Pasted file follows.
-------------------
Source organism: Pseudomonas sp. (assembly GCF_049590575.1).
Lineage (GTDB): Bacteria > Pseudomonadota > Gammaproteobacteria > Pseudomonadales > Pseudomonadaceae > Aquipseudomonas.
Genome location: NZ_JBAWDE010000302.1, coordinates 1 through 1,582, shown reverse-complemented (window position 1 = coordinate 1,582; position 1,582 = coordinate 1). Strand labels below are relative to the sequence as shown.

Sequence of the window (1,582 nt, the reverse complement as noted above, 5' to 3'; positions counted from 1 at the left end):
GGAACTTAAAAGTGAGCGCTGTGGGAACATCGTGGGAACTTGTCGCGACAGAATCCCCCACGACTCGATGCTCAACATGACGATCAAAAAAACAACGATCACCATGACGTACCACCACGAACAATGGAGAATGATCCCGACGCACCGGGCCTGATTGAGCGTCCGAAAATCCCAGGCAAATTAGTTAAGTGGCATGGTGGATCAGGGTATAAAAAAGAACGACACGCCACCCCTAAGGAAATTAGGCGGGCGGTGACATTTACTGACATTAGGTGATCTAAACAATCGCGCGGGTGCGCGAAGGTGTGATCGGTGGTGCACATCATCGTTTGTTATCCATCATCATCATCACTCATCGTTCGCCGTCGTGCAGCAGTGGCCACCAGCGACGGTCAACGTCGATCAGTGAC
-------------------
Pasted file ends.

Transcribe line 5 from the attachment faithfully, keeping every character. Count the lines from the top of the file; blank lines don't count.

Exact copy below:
GGAACTTAAAAGTGAGCGCTGTGGGAACATCGTGGGAACTTGTCGCGACAGAATCCCCCACGACTCGATGCTCAACATGACGATCAAAAAAACAACGATCACCATGACGTACCACCACGAACAATGGAGAATGATCCCGACGCACCGGGCCTGATTGAGCGTCCGAAAATCCCAGGCAAATTAGTTAAGTGGCATGGTGGATCAGGGTATAAAAAAGAACGACACGCCACCCCTAAGGAAATTAGGCGGGCGGTGACATTTACTGACATTAGGTGATCTAAACAATCGCGCGGGTGCGCGAAGGTGTGATCGGTGGTGCACATCATCGTTTGTTATCCATCATCATCATCACTCATCGTTCGCCGTCGTGCAGCAGTGGCCACCAGCGACGGTCAACGTCGATCAGTGAC